16bit-default-system.png

Pin Module

Click on the Pin Module in the Project Resources window. Three windows will open in the IDE:

  • Pin Module Window
  • Package View
  • Grid View
pin-manager-gui.png

You may need to resize the IDE window to replicate the screen layout.

The Pin Manager: Grid View window shows that pins RB1 and RB0 have been reserved as the programming pins.

We will now set up pins RA9 and RA10

  • In the Grid Window click on the output box for pins RA9 and RA10. RA9 and RA10 will be added to the Pin Manager window as shown below:
ra9-ra10.png
  • Ensure that both RA9 and RA10 are set as output pins.
  • Click on the Start High box next to IO_RA9 to program this pin to be turned on after initialization.
  • Rename IO_RA9 and IO_RA10 to names of your choosing. For this example, we have named them LED1 and LED2
led-names.png

4

Generate Code

To generate the code, click the Generate button on the MCC window.

generate.png

The projects tab will show the source and header files created by MCC.

mcc-files.png

The main(void) is located within the main.c file. main(void) calls the MCC generated SYSTEM_Initialize() function before it enters the while(1) loop.

main-c.png

SYSTEM_Initialize() in turn calls PIN_MANAGER_Initialize() to configure the I/O pins. PIN_MANAGER_Initialize() loads the TRISA and LATA registers with the vaues needed to set RA9 and RA10 as output pins and initializes RA9 high and RA10 low.

system-initialize.png

Please consult the PIC24FJ128GA204 datasheet for the settings for the LATA and TRISA registers.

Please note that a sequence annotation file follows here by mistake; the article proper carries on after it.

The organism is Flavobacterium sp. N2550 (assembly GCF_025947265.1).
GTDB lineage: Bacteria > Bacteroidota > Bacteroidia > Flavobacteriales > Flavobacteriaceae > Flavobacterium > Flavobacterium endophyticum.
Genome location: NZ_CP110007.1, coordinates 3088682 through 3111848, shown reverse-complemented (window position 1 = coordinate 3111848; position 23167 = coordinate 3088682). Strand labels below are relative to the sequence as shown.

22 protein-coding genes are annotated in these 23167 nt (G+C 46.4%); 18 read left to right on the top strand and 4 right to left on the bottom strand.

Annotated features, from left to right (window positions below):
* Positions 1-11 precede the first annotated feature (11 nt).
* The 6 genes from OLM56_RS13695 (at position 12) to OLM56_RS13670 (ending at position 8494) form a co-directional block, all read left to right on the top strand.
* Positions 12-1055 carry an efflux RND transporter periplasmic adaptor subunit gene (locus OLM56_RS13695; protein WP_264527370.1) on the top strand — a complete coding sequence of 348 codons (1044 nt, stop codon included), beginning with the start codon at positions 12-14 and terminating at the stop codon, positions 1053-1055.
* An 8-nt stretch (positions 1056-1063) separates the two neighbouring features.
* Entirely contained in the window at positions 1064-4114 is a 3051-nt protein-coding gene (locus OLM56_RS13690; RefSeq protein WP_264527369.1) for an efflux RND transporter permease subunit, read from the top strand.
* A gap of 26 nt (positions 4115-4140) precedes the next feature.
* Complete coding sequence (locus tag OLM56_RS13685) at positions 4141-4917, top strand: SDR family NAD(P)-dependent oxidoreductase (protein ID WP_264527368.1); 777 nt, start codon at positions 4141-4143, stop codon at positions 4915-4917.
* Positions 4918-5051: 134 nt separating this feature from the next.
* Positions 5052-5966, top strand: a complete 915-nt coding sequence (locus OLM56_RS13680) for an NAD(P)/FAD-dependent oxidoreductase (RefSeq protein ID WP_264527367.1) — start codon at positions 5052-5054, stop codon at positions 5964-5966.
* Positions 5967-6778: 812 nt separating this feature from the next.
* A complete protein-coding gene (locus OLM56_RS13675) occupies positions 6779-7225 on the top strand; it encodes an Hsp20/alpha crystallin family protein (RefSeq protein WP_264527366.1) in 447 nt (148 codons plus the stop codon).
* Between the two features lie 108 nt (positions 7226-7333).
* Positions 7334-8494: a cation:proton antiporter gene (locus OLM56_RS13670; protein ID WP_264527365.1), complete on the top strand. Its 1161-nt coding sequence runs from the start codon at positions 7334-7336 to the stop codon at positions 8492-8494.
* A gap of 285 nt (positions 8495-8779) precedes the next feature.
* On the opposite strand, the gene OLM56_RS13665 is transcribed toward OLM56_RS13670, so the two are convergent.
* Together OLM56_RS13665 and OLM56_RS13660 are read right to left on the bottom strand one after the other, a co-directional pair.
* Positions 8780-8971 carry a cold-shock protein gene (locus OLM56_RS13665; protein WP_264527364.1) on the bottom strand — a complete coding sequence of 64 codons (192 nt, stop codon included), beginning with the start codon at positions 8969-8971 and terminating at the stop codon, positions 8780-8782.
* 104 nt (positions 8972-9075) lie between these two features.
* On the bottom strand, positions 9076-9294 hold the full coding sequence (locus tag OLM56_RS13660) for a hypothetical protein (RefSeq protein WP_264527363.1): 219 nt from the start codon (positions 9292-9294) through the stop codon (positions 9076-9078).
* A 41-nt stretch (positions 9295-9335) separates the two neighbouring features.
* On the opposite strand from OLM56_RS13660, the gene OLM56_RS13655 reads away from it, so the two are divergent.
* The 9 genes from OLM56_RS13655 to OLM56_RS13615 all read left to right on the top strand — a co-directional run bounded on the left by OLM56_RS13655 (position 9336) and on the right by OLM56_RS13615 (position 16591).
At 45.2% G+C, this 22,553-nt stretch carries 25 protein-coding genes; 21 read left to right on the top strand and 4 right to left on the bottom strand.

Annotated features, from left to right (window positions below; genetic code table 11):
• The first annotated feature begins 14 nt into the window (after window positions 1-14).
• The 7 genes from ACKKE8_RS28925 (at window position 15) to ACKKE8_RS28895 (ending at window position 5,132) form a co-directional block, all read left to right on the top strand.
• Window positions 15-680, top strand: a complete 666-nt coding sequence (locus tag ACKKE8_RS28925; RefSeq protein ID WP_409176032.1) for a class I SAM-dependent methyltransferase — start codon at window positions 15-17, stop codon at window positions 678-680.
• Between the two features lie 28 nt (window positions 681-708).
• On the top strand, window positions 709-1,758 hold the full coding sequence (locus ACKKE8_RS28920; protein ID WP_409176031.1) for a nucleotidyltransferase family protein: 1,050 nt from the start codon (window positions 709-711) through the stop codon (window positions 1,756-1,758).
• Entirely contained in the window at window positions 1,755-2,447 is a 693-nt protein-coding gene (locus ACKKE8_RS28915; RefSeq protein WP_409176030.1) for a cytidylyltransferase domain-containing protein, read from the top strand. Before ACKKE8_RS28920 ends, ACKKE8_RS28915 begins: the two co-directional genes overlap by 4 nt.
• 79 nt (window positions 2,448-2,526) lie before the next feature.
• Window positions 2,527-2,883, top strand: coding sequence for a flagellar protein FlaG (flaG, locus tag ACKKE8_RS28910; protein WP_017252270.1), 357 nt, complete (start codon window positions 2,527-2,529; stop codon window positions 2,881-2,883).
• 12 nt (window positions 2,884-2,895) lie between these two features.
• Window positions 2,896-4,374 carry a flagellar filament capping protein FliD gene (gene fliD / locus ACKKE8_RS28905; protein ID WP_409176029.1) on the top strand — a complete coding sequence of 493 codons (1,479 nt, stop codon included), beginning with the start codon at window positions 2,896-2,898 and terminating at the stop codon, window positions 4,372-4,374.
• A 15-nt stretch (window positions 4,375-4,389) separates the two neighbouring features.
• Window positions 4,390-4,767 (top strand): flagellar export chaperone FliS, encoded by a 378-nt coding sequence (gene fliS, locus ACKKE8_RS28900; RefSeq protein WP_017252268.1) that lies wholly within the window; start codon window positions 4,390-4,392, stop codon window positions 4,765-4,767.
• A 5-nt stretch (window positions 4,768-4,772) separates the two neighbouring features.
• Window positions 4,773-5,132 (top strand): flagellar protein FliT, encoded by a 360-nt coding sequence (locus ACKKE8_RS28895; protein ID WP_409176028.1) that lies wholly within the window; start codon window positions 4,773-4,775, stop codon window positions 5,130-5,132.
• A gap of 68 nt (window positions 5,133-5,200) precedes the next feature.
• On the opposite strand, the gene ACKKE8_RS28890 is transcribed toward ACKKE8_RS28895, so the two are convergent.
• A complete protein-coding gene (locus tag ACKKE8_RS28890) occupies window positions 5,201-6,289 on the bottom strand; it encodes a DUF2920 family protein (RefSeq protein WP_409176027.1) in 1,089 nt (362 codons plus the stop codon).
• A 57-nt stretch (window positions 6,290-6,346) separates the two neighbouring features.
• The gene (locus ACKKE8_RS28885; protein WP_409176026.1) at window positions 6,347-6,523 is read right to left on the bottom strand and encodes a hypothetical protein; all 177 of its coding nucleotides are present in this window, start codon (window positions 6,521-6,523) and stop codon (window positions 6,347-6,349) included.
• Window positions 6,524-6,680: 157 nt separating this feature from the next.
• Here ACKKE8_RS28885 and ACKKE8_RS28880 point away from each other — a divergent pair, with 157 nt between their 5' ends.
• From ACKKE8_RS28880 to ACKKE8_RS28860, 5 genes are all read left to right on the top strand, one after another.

5

Build, Download and Run the code

To run the program on the development board, click on the Make and Program Device Main Project button Main_Program_Target_Project.png. This will build the program into the flash memory of the PIC®. The output window of the IDE will tell you when the device has been programmed and the application is running.
programmed.png

You should notice that LED1 is turned on and LED2 is turned off.

led1-on.png

6

Modify the Program to Turn on LED2 and Turn off LED1

We will now modify main.c to turn RA9 off and turn RA10 on. It is possible to reconfigure MCC and generate the code to change the state of the LEDs. Since the purpose of this exercise is to demonstrate the use of MCC generated functions, we will manually enter the code to control the LEDs.

An inspection of the MCC generated header file "pin-manager" shows MCC has created several control functions for the I/O pins we have used. Among these macros are LED1_SetLow() and LED2_SetHigh().

Make the following modifications to main.c

  1. Insert the text #include "mcc_generated_files/mcc.h" near the top of the file
  2. Insert calls to the functions LED1_SetLow() and LED2_SetHigh into main() as shown

mainc.c

#include "mcc_generated_files/system.h"
#include "mcc_generated_files/mcc.h"   
/*
                         Main application
 */
int main(void)
{
    // initialize the device
    SYSTEM_Initialize();

    while (1)
    {
        LED1_SetLow();
        LED2_SetHigh();
    }

    return 1;
}

#include "mcc_generated_files/mcc.h" is required to be placed in any application source file which accesses MCC-generated functions. This line must be placed "above" the application's call to an MCC function. Not all versions of MCC correctly include this code into main.c. You will also need to manually add this line to each of the applicaiton's source files you create.

Build the application and program it into the device on the development board.
Main_Program_Target_Project.png

 Results

After programming the board, LED1 should be off and LED2 should be on.

led2-on.png

 Learn More

Here are some addtional examples of programming other 16-bit MCU peripherals: